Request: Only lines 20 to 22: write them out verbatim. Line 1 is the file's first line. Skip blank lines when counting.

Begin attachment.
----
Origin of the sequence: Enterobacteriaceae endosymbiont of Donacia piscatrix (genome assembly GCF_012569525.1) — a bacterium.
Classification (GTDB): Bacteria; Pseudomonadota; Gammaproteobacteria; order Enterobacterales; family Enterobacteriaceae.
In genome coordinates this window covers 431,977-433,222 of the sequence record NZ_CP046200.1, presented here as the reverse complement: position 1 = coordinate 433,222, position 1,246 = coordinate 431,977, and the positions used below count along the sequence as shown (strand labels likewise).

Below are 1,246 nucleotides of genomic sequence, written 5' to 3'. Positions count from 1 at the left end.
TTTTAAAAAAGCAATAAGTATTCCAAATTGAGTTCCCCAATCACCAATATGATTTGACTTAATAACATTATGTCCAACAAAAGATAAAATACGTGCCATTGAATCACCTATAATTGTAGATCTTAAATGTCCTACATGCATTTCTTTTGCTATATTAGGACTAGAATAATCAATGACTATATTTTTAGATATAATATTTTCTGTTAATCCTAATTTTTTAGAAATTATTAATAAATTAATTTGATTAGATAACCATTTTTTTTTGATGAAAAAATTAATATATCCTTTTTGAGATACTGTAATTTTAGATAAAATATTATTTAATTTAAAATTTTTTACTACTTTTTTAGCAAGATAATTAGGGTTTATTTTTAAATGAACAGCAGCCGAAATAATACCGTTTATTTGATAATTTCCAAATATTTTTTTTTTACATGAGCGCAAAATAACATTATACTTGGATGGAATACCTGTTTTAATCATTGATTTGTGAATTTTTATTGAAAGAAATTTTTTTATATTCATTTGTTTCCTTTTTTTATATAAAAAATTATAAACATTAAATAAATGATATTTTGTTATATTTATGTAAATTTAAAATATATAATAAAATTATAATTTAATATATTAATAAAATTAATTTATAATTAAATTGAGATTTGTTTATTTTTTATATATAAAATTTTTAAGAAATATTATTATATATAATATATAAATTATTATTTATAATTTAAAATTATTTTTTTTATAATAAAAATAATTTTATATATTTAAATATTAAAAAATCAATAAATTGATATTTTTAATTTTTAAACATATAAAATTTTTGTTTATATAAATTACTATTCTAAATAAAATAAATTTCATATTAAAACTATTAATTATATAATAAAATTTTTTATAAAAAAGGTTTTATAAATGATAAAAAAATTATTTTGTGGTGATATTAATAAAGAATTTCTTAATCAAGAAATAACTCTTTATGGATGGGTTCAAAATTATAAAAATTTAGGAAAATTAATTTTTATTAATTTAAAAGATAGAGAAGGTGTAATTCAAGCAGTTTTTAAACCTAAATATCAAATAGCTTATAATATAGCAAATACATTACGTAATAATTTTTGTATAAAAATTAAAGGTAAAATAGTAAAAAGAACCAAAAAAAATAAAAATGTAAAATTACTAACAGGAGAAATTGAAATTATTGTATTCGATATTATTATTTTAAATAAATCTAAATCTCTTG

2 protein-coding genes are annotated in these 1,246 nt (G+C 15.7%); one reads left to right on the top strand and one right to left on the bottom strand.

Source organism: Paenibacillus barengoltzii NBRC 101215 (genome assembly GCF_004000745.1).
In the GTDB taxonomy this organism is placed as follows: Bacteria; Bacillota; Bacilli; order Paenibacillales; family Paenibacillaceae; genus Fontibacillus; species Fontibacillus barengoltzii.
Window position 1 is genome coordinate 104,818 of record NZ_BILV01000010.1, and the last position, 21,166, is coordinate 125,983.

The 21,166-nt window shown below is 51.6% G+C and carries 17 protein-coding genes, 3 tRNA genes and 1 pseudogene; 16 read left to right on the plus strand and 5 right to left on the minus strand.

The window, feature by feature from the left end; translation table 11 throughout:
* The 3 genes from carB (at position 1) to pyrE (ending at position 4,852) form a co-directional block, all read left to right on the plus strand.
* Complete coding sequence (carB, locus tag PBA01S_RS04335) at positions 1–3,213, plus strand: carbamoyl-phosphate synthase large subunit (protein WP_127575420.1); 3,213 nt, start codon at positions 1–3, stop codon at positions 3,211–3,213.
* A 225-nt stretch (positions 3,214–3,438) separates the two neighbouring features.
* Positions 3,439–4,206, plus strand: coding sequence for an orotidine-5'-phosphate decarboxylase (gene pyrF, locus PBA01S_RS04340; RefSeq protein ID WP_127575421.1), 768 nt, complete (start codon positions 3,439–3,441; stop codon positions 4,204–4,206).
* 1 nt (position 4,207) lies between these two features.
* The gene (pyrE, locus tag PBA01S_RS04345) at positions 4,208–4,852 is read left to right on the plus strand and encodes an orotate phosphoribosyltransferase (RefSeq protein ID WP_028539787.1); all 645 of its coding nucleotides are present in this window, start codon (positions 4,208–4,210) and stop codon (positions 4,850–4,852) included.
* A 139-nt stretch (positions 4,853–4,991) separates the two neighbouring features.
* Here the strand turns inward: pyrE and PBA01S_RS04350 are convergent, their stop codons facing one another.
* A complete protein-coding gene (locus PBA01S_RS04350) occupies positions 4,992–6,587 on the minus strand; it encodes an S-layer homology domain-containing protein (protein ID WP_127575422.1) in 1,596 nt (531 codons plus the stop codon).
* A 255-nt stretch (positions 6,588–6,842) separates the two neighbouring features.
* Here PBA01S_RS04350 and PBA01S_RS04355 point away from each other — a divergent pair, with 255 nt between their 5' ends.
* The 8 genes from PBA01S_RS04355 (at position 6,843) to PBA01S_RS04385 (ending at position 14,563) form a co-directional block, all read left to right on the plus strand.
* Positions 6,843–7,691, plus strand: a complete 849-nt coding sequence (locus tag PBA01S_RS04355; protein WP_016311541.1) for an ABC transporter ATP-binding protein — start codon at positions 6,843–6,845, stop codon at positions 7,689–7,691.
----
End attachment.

* A complete protein-coding gene (locus PBA01S_RS04350) occupies positions 4,992–6,587 on the minus strand; it encodes an S-layer homology domain-containing protein (protein ID WP_127575422.1) in 1,596 nt (531 codons plus the stop codon).
* A 255-nt stretch (positions 6,588–6,842) separates the two neighbouring features.
* Here PBA01S_RS04350 and PBA01S_RS04355 point away from each other — a divergent pair, with 255 nt between their 5' ends.